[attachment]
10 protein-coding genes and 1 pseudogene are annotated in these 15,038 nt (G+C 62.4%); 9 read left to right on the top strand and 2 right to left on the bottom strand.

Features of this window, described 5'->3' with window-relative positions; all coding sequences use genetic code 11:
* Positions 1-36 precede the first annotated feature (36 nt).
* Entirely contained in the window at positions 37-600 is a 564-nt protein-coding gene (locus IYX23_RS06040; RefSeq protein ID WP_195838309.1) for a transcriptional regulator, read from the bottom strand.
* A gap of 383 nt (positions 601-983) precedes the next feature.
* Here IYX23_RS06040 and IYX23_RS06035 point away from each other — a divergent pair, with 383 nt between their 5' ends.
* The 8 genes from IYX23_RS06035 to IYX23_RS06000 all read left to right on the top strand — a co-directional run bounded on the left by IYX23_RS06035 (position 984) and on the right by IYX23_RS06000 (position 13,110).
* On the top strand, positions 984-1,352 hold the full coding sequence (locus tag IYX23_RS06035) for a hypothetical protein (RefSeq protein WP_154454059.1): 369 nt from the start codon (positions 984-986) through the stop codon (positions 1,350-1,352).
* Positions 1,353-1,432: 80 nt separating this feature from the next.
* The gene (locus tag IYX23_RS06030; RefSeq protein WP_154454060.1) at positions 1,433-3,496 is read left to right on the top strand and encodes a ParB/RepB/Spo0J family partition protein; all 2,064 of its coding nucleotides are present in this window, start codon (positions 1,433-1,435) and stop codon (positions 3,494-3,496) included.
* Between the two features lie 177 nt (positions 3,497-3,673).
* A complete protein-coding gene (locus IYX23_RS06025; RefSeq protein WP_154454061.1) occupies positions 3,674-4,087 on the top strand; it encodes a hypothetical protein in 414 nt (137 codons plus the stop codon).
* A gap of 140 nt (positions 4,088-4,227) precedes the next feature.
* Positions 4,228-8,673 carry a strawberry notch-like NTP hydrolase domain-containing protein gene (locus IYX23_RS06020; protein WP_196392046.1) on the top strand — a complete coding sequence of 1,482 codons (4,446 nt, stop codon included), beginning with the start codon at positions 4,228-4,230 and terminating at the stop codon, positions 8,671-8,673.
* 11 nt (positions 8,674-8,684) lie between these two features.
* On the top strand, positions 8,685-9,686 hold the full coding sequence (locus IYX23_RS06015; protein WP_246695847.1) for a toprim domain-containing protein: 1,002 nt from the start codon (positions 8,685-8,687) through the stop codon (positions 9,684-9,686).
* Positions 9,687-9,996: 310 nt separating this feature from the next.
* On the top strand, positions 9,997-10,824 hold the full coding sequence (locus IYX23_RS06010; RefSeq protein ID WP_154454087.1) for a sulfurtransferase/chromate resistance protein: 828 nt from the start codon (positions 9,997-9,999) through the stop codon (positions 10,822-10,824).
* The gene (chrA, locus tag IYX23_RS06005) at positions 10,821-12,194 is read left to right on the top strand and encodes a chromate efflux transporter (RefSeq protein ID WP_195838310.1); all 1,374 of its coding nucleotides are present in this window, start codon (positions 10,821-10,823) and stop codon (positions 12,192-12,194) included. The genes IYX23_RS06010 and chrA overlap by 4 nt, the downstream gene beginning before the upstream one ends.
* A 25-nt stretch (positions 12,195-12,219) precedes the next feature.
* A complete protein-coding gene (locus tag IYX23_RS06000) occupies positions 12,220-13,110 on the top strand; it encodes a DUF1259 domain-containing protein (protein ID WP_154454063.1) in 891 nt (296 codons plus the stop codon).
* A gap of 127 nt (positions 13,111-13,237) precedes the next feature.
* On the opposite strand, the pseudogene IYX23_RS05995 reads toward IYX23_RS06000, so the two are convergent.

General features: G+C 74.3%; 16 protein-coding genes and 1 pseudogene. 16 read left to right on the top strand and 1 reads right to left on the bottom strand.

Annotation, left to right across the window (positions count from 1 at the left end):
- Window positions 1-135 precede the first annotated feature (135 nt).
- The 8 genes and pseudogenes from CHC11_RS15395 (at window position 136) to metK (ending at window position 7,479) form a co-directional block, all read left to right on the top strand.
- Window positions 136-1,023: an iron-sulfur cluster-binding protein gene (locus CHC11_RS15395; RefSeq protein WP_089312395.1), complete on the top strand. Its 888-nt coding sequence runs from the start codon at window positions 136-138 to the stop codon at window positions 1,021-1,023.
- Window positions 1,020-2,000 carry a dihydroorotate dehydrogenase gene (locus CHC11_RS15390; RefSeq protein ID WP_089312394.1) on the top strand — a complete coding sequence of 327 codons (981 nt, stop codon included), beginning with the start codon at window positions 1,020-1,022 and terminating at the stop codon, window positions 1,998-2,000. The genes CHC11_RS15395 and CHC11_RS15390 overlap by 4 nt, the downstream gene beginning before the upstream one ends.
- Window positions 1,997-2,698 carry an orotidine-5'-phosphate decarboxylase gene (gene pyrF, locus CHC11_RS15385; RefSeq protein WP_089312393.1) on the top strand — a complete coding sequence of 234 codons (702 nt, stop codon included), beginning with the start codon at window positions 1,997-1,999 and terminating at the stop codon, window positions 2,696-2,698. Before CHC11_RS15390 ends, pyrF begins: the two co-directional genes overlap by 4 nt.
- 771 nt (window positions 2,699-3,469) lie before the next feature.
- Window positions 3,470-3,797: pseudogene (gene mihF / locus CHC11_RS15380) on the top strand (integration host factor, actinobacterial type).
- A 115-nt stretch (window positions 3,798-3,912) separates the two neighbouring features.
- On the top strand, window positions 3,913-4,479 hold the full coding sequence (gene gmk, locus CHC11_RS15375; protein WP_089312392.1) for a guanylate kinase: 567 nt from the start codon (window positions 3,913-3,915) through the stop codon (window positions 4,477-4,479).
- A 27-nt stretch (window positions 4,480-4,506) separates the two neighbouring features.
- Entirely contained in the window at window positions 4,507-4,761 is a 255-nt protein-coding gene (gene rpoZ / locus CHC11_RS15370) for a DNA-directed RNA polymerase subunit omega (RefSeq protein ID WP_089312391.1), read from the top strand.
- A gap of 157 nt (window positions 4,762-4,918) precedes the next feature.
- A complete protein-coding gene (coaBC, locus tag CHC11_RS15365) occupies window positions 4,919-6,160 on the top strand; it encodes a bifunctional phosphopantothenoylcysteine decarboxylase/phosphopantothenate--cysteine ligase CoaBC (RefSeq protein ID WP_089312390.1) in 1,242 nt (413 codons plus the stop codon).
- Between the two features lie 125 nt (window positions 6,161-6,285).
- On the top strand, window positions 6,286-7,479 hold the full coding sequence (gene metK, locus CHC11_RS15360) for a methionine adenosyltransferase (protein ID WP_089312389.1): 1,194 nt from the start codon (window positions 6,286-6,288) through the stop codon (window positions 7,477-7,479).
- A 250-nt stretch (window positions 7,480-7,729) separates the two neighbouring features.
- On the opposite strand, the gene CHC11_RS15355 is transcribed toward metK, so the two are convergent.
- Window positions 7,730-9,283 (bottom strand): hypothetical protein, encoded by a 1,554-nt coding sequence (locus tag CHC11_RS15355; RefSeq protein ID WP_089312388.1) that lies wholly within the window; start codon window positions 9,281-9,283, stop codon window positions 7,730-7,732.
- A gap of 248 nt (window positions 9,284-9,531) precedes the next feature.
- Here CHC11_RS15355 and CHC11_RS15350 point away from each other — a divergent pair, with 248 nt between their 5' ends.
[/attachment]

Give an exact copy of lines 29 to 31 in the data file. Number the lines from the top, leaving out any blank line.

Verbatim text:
- Window positions 1,020-2,000 carry a dihydroorotate dehydrogenase gene (locus CHC11_RS15390; RefSeq protein ID WP_089312394.1) on the top strand — a complete coding sequence of 327 codons (981 nt, stop codon included), beginning with the start codon at window positions 1,020-1,022 and terminating at the stop codon, window positions 1,998-2,000. The genes CHC11_RS15395 and CHC11_RS15390 overlap by 4 nt, the downstream gene beginning before the upstream one ends.
- Window positions 1,997-2,698 carry an orotidine-5'-phosphate decarboxylase gene (gene pyrF, locus CHC11_RS15385; RefSeq protein WP_089312393.1) on the top strand — a complete coding sequence of 234 codons (702 nt, stop codon included), beginning with the start codon at window positions 1,997-1,999 and terminating at the stop codon, window positions 2,696-2,698. Before CHC11_RS15390 ends, pyrF begins: the two co-directional genes overlap by 4 nt.
- 771 nt (window positions 2,699-3,469) lie before the next feature.